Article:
alexa NMR Spectroscopy Provides a Novel Bioanalytical and Biophysical Approach towards the Characterization of Protein Interactions Involved in the Integration of RAS Signaling | Open Access Journals
ISSN: 2155-9872
Journal of Analytical & Bioanalytical Techniques
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NMR Spectroscopy Provides a Novel Bioanalytical and Biophysical Approach towards the Characterization of Protein Interactions Involved in the Integration of RAS Signaling

Reena Chandrashekar and Paul D Adams*

Department of Chemistry and Biochemistry, The University of Arkansas, Fayetteville, AR, USA

*Corresponding Author:
Paul D. Adams
Department of Chemistry and Biochemistry
The University of Arkansas
Fayetteville, AR, USA
Tel: 479-575-5621
E-mail: [email protected]

Received date: August 19, 2015; Accepted date: August 23, 2015; Published date: August 31, 2015

Citation: Chandrashekar R, Adams PD (2015) NMR Spectroscopy Provides a Novel Bioanalytical and Biophysical Approach towards the Characterization of Protein Interactions Involved in the Integration of RAS Signaling. J Anal Bioanal Tech 6:e122 doi:10.4172/2155-9872.1000e122

Copyright: © 2015 Chandrashekar R, et al. This is an open-access article distributed under the terms of the Creative Commons Attribution License, which permits unrestricted use, distribution, and reproduction in any medium, provided the original author and source are credited.

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Structure-function relationships among proteins are at the center of the chemical and molecular basis of many biological processes. There remains, nevertheless, a gap in our understanding of Ras-related protein interactions which are pivotal in regulating many cell-signaling processes. The classical model that depicts how Ras-related proteins are involved in cell-signaling is dictated by the nature of the nucleotidebound state (GDP-inactive or GTP-active), which in turn is vital to processes such as cell proliferation, second messenger signaling, programmed cell death, cytoskeletal development, trafficking and differentiation (Figure 1) [1-6].

analytical-bioanalytical-techniques-Ras-signaling-active

Figure 1: Ras signaling activity between active (GTP-bound) Cdc42 and inactive (GDP-bound) Cdc42. Guanine nucleotide exchange factors (GEFs) (green square) catalyze the GDP-GTP exchange; and GTPase-activating (GAPs) (yellow square) effector proteins catalyze the inactivation of Ras by stimulating GTP hydrolysis. Downstream signaling pathways involving Ras effector interactions with the Ras-activated state (green circle) in processes such as cell proliferation (green extension) and trafficking (red extension) are also highlighted.

If not properly regulated, these signaling processes involving Rasrelated proteins can result in diseases such as cancer as well as other developmental pathologies [6]. Therefore, these proteins are important models to probe structure-function relationships that mediate cell signaling and cell transformation. These cell-signaling processes are defined by how a message (or messages) may move in response to effector/regulatory protein interactions with the Ras protein. The relayed signals follow a well-regulated network of pathways. Although there has been a burgeoning rise in the analyses of the existing web of signal transduction mechanisms, a defined experimental approach to measure these signals quantitatively, still lags. Hence, strategies that can probe the competition between effectors and regulatory proteins are required to explain and quantify signals from both wild-type and oncogenic Ras proteins. Distinguishing these interactions could provide a unique approach to targeting abnormal Ras-stimulated activity with greater specificity.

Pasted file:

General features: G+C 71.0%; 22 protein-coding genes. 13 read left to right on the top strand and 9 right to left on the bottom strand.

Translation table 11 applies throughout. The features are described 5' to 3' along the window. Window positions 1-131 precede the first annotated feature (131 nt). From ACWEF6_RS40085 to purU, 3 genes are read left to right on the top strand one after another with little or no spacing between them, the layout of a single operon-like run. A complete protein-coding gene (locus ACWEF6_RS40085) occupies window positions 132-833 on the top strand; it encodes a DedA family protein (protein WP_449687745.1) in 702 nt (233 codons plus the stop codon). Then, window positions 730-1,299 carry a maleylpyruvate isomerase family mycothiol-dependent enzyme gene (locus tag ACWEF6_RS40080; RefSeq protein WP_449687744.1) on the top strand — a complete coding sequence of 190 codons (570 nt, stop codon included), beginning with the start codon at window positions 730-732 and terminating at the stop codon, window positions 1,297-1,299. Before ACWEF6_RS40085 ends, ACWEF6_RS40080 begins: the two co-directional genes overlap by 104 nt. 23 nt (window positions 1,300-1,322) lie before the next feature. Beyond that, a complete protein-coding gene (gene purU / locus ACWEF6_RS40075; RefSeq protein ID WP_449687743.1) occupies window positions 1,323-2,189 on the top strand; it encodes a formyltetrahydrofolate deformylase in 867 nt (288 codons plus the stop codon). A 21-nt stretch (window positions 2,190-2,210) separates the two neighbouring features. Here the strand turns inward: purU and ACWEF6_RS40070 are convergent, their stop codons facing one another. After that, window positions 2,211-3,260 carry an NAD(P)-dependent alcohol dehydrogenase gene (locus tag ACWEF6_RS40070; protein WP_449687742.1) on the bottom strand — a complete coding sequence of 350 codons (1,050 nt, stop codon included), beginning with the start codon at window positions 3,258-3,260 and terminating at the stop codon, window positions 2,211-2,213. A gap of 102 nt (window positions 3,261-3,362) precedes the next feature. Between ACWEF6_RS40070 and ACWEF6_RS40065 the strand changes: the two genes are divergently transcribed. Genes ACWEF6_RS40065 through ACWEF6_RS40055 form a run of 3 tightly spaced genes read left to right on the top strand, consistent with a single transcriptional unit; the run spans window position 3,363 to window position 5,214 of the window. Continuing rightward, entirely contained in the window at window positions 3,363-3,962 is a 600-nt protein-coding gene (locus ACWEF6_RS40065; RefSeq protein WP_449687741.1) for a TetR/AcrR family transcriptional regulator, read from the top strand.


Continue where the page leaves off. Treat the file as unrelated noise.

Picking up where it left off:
Recently, Smith and Ikura used parallel Nuclear Magnetic Resonance (NMR) approaches to characterize the competitive nature of Ras binding between effector and regulatory proteins [7]. The premise for these studies lies in the fact that there has been valuable information gained from an examination of individual Ras-effector/ regulator complexes, but, in the presence of multiple effectors, details of Ras selection, as well as the order or “hierarchy” of selection is less well-known. The approach consisted of an analysis of the sequence alignment and secondary structure predictions of over fifty Ras Binding Domains (RBDs) that was used to generate a base set of ten RBDs from various Ras protein families. Two combinations of effectors, in competition with each other for Ras, either BRAF-ARAF or ARAF-RGL1, were incubated with Ras bound to a non-hydrolyzable nucleotide analog GMPPNP, to maintain active Ras status. The NMR peak intensities at characteristic chemical shifts for each effector bound to wild-type Ras individually were compared. For the BRAF-ARAF competition assay, only the BRAF-Ras complex was detected from chemical shift characteristics, suggesting that BRAF was dominant over ARAF in binding to wild-type Ras [7].